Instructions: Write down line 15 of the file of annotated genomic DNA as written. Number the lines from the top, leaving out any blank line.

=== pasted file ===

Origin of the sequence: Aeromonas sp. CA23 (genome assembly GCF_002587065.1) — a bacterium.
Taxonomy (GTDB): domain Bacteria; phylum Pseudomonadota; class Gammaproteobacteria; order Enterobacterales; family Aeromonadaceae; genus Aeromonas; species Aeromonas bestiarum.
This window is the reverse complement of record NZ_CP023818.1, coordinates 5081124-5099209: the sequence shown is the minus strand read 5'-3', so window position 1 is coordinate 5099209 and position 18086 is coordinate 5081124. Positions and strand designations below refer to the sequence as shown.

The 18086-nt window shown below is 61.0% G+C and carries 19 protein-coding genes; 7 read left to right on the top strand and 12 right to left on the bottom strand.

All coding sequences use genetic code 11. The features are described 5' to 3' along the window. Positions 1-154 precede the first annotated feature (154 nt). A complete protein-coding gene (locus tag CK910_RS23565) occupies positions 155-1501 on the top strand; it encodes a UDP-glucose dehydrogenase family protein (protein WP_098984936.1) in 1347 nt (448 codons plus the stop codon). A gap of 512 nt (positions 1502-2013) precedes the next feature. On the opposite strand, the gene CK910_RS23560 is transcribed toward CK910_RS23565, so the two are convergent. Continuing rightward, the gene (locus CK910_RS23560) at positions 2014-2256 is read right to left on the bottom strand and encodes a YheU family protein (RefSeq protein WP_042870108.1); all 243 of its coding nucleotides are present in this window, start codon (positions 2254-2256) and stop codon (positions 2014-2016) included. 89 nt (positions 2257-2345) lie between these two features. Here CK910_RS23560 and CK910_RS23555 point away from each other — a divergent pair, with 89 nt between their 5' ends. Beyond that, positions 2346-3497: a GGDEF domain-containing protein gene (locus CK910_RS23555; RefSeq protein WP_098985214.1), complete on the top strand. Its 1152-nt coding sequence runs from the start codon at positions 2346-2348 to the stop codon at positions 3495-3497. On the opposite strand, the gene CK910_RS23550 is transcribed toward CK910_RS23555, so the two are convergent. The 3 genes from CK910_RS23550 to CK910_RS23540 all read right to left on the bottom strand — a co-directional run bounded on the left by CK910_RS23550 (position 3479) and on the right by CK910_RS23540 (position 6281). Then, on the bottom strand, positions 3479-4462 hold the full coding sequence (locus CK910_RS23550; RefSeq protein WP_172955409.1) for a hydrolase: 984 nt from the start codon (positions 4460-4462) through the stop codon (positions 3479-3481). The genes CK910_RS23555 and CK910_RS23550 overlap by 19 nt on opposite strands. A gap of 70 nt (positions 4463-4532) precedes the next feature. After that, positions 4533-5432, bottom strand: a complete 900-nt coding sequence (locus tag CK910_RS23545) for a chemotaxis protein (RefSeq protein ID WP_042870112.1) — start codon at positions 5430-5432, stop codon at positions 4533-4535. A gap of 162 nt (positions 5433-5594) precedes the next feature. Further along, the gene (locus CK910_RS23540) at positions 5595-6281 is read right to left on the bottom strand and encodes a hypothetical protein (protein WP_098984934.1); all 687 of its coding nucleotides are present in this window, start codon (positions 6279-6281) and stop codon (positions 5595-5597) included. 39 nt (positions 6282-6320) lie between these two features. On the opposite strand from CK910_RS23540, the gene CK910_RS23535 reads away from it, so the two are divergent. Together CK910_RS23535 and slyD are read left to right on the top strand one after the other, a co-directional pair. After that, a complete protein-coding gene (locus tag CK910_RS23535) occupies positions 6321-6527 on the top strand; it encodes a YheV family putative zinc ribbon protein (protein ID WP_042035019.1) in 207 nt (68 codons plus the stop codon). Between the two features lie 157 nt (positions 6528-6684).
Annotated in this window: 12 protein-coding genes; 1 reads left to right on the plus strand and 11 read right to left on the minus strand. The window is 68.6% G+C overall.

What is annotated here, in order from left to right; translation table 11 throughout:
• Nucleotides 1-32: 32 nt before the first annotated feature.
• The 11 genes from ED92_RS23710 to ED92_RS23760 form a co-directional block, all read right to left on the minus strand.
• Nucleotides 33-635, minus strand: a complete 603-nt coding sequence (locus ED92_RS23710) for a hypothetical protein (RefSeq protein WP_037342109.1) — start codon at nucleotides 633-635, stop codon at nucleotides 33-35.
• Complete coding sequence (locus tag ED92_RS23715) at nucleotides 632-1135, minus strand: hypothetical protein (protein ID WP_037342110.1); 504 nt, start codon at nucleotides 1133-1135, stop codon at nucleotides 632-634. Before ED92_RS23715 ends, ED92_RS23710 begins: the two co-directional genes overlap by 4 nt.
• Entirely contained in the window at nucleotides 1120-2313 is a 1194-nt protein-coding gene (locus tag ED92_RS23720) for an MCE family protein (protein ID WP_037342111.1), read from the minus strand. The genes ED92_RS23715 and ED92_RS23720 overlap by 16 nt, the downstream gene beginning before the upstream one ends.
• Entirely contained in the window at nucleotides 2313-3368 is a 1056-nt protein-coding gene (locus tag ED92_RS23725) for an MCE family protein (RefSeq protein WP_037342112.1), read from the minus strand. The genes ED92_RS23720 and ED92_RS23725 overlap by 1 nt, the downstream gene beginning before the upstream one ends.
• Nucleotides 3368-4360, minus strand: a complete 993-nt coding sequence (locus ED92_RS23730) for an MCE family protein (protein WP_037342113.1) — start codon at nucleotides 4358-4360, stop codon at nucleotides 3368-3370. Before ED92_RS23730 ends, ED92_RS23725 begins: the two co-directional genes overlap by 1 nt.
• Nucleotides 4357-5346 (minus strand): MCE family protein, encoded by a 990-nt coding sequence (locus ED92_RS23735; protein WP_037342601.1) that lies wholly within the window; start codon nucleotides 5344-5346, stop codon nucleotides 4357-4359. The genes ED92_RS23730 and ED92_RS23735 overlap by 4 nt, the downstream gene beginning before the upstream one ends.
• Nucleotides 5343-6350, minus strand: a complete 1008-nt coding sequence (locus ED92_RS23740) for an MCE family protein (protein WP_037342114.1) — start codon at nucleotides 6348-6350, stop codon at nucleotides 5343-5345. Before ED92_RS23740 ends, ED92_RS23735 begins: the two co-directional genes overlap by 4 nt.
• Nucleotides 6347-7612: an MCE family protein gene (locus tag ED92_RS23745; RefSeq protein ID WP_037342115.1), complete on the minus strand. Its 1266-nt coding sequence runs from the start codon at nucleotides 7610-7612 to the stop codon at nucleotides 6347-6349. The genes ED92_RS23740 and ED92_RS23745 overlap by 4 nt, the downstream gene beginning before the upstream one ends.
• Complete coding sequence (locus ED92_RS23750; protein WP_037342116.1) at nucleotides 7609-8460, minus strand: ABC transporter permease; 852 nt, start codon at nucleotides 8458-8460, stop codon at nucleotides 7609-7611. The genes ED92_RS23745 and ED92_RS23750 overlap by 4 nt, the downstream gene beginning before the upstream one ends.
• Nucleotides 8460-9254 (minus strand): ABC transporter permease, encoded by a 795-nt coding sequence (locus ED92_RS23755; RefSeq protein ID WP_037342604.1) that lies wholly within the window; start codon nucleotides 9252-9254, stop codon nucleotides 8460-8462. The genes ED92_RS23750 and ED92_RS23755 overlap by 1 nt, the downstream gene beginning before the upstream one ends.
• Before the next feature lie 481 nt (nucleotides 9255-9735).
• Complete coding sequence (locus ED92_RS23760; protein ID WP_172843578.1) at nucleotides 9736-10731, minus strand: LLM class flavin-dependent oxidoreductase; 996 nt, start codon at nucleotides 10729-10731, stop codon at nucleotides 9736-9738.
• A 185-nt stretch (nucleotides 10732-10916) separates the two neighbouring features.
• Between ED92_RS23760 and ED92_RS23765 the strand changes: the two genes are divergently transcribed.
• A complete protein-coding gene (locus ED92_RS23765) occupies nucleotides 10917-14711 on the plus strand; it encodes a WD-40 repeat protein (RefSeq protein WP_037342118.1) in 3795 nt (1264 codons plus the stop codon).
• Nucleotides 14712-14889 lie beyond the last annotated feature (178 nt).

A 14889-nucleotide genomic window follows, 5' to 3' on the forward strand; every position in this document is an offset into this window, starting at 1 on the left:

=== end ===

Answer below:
• Nucleotides 4357-5346 (minus strand): MCE family protein, encoded by a 990-nt coding sequence (locus ED92_RS23735; protein WP_037342601.1) that lies wholly within the window; start codon nucleotides 5344-5346, stop codon nucleotides 4357-4359. The genes ED92_RS23730 and ED92_RS23735 overlap by 4 nt, the downstream gene beginning before the upstream one ends.